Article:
personality styles

How personality styles affect conflict on your team

Think about a few times when you’ve been angry. It could be a situation where you were just furious about a situation, locked in a debate or angry to have learned something unsettling. 

What did you do? How did you handle the conflict? 

Most of us have a sort of default way that we handle being upset. Here are four common reactions:

  • You say, “bring it on!” and head right into conflict, ready to be honest and direct
  • While you’re fine discussing anything with anyone, you’re uneasy being directly confronted or if you feel the conflict is a rejection of your ideas or values
  • You don’t like upset and do your best to be a peacemaker and mediator (and sometimes even try to change the topic or agree with things you don’t really support just to keep others placated)
  • You dislike being pulled into conflict (especially if it feels like a personal attack) and you want time to research and evaluate a position, response or options

Now, this isn’t a case where the way we react is BETTER or WORSE, or WRONG or RIGHT. 

The way we deal with conflict is related to our personality style (there are different tools for understanding yourself and others and at Padraig, we use the Everything DiSC Assessments with our clients). 

The reason that we react so differently to conflict is because our personality style influences:

  • How we approach situations 
  • What we tell ourselves about things happening around us
  • How we prioritize tasks we need to accomplish 
  • How we interact with others at work and in our personal lives.

Common causes of conflict

Conflict in any environment frequently arises when there are competing goals or pressures. It might be that there is some competition over resources or perhaps confusion over policies, rules or regulations – or friction between different positions of authority or responsibility.

Then consider that the people disagreeing over these issues may also have very different personality styles; suddenly perceptions, values and character traits are adding to the potential for conflict. 

Sometimes the conflict arises when you both share the same personality styles (consider two take-charge dominant personalities who enjoy a good fight, erm, discussion or, alternately, two people-pleasing steady personalities who avoid conflict and don’t want to upset each other). 

Being able to identify your own personality style and the personality styles of your team members and colleagues can be very helpful. If you can understand what motivates them and what is irritating for them, you can tailor your approach. Think of it as learning to speak their language. 

It’s obviously easier to figure out with the folks you work with on a daily or weekly basis and a little trickier if you’re having conflict with someone in a branch office somewhere else in the world.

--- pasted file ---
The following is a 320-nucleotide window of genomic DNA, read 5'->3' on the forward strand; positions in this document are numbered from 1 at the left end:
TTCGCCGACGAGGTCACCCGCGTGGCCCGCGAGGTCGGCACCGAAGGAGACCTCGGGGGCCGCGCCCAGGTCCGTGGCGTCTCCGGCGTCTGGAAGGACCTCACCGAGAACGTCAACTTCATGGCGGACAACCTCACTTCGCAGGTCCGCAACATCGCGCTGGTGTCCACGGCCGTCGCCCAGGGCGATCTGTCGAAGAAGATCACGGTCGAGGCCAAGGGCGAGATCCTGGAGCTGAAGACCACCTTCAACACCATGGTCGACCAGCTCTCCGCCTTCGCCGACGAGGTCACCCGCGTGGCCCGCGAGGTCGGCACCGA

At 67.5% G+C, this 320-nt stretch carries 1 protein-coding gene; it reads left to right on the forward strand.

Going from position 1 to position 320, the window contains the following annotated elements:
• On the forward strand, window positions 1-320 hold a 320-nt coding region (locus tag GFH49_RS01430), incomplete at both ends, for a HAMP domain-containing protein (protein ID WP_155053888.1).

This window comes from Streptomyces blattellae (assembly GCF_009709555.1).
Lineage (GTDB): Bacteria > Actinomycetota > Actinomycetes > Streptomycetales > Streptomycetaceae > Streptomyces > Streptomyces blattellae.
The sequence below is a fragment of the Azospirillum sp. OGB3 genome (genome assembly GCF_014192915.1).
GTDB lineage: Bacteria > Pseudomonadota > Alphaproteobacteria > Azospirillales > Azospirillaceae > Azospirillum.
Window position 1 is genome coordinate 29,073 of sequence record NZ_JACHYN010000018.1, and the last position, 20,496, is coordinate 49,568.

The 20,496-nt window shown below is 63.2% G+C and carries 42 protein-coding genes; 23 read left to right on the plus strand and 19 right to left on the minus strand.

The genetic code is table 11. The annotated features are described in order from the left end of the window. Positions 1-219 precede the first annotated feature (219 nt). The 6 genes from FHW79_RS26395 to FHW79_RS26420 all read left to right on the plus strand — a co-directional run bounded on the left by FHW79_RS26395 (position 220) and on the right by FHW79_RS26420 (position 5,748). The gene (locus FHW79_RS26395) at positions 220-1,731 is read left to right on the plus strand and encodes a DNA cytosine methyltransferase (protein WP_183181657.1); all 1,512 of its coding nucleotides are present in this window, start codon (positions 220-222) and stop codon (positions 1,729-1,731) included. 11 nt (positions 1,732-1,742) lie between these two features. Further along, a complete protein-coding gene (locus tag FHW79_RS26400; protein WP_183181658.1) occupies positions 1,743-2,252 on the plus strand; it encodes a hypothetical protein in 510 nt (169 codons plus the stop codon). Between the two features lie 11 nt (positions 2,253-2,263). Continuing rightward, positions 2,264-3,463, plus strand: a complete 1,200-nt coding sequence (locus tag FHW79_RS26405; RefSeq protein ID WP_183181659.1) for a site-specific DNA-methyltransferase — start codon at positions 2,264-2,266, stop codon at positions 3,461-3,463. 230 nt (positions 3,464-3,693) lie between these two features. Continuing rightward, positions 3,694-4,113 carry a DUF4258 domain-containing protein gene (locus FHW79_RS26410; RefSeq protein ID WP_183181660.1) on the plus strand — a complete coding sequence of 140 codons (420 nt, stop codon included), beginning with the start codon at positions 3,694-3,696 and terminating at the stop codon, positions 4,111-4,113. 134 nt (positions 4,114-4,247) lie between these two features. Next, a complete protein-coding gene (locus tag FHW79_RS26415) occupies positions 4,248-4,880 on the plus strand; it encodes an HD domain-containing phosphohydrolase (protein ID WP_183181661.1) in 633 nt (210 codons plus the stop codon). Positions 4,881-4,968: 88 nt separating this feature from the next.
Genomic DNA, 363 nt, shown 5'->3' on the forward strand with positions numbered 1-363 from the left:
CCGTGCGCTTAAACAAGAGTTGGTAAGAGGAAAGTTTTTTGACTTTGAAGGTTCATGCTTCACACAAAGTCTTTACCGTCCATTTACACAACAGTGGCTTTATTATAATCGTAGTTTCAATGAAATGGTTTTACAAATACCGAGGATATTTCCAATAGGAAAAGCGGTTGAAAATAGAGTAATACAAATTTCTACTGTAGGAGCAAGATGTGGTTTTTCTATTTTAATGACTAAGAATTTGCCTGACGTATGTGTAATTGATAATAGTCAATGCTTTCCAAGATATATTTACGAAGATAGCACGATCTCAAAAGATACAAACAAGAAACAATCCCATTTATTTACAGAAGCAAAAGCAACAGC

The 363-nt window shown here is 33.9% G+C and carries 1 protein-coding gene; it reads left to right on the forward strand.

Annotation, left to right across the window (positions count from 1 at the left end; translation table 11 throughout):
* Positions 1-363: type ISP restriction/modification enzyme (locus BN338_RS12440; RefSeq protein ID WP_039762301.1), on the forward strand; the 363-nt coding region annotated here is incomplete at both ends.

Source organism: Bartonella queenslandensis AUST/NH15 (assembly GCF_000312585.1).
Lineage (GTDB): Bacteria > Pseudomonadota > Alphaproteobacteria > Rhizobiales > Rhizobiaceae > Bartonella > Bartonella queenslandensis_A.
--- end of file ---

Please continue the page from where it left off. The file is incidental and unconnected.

Ways to assess personality styles

There are a few ways you can try to figure out where you and others fall in terms of personality style – and ultimately conflict style. Here are some ideas:

Make observations: Watch how your team members react to various situations: 

  • What’s their usual default reaction to conflict? (NB: we highlighted four common reactions at the start of this blog)
  • Are they considered abrasive, outgoing, calm or organized? 
  • Do they like to make decisions quickly, consider others’ reactions when making decisions, wait to see what the group thinks before they vote or are they all about numbers and research? 
  • How do they communicate? 

People can learn to adjust their behavior but most of us have a default way of reacting when we’re under stress. When you see patterns, you can make an educated guess about personality style.

Listen to what others say: If you routinely hear that so-and-so always needs to comb through every financial detail and consider every possibility or that this person makes snap decisions and can’t stand long explanations, you can glean some insights that might confirm your own suspicions. If you trust someone not to gossip or create office drama, you could ask their opinion about how a colleague approaches certain things (but be careful – you want to solve conflict, not create more of it!).

Go straight to the horse’s mouth: Rather than trying to guess, you could go right to the person you’re in conflict with and broach the topic in a non-confrontational way. For example, you could say, “I feel like I am always very direct, but that might not be comfortable for you. Do you agree?” or, “I know that my need for detail can grate on your nerves. Is that a fair statement?” And then, based on their response, you can talk about ways to work through the conflict together.